A molecule thought to be crucial in ferrying the rabies virus into the brain apparently isn’t. The finding may change the way scientists think about how central nervous system-attacking viruses, such as herpes viruses, invade the brain and cause disease, according to scientists at Jefferson Medical College of Thomas Jefferson University.
Viruses, such as rabies, must be actively transported to the brain and central nervous system. The LC8 protein was thought to tether viruses to the cellular transport machinery. However, the researchers discovered that this protein complex is instead a transcription factor that plays a role in virus reproduction.
To understand the role of LC8 in rabies disease in the brain, the team compared a rabies virus strain with the LC8 binding domain to a virus lacking it. They showed that in mice that were infected with rabies without the LC8 binding domain the virus was still able to infect the brain but did not cause the disease. However, the virus’ ability to reproduce was greatly diminished.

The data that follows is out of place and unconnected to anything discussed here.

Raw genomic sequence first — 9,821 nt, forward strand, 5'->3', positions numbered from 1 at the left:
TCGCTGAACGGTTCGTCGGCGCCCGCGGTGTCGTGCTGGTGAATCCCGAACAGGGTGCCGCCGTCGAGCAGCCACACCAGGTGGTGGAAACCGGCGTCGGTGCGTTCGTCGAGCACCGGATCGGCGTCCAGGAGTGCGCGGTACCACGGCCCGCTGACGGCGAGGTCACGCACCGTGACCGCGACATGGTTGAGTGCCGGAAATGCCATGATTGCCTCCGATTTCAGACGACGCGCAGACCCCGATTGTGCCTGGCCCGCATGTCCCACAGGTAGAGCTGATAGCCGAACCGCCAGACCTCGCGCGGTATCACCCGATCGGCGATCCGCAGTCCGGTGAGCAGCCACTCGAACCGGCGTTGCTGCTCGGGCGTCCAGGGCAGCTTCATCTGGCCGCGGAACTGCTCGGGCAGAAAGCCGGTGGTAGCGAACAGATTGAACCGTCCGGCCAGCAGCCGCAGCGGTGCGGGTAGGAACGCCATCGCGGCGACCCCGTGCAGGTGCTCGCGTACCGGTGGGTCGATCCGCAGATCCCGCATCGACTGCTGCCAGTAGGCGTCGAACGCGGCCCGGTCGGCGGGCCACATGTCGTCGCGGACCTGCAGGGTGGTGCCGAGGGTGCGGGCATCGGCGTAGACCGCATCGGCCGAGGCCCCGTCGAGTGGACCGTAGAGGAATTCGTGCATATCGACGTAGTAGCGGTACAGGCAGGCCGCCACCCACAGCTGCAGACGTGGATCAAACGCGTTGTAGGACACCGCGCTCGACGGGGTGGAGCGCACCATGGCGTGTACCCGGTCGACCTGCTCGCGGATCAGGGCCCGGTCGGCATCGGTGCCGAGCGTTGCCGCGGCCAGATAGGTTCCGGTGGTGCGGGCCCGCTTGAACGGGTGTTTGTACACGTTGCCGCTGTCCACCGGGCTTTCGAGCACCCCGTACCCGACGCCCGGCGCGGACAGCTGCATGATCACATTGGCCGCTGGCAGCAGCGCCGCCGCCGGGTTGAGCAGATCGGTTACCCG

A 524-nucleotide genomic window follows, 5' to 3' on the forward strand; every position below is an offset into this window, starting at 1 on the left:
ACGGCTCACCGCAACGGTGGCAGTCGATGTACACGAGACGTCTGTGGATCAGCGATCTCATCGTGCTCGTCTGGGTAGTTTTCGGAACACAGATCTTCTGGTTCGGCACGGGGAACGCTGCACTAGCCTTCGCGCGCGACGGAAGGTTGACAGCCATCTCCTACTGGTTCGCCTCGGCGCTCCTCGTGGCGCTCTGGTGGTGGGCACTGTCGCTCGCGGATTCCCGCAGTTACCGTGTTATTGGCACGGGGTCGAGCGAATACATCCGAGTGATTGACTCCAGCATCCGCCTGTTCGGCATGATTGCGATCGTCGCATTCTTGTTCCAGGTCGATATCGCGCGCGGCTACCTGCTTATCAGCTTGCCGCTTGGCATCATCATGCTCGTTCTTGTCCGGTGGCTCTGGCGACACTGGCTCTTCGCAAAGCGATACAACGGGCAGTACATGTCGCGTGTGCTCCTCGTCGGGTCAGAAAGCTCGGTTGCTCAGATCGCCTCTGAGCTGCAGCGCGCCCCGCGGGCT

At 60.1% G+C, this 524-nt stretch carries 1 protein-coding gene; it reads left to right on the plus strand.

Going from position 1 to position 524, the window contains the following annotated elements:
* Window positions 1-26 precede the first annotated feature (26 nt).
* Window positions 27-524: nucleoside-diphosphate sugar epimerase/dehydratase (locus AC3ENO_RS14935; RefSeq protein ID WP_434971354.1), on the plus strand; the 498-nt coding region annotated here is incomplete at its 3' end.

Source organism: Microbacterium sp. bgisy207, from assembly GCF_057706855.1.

"What we found has nothing to do with transport," says Matthias Schnell, Ph.D., professor of microbiology and immunology. "We saw that the virus was weakened if we removed the LC8 binding site and viral replication and transcription were affected. We didn’t find a difference in the initial viral entry in the central nervous system."
The results of the study are online in the Proceedings of the National Academy of Sciences.